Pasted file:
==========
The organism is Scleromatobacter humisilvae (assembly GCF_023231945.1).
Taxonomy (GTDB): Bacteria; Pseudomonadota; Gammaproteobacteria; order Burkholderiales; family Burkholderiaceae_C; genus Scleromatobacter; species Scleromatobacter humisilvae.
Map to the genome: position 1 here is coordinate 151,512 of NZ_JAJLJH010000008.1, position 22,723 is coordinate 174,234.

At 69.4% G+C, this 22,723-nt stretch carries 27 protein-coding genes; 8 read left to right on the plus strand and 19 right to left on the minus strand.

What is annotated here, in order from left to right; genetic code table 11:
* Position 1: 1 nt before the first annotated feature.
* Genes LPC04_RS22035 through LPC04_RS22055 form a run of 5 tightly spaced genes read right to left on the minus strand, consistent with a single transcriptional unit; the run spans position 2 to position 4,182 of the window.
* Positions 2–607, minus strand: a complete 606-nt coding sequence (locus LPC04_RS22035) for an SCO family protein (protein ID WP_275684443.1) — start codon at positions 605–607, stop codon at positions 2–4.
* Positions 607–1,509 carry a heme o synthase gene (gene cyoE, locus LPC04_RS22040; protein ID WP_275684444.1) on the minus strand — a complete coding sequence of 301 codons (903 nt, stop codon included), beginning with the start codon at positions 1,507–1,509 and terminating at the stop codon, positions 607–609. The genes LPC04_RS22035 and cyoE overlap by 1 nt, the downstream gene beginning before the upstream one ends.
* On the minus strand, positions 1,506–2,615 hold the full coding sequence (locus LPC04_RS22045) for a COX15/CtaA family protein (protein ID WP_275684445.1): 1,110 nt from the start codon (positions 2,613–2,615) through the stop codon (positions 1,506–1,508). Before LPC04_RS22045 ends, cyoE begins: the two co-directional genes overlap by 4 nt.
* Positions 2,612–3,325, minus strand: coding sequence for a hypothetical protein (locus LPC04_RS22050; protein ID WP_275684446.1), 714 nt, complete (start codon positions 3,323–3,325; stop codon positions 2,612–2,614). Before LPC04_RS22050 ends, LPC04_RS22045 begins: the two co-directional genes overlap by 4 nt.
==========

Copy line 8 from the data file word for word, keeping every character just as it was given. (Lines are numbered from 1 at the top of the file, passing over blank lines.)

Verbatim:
* Positions 2–607, minus strand: a complete 606-nt coding sequence (locus LPC04_RS22035) for an SCO family protein (protein ID WP_275684443.1) — start codon at positions 605–607, stop codon at positions 2–4.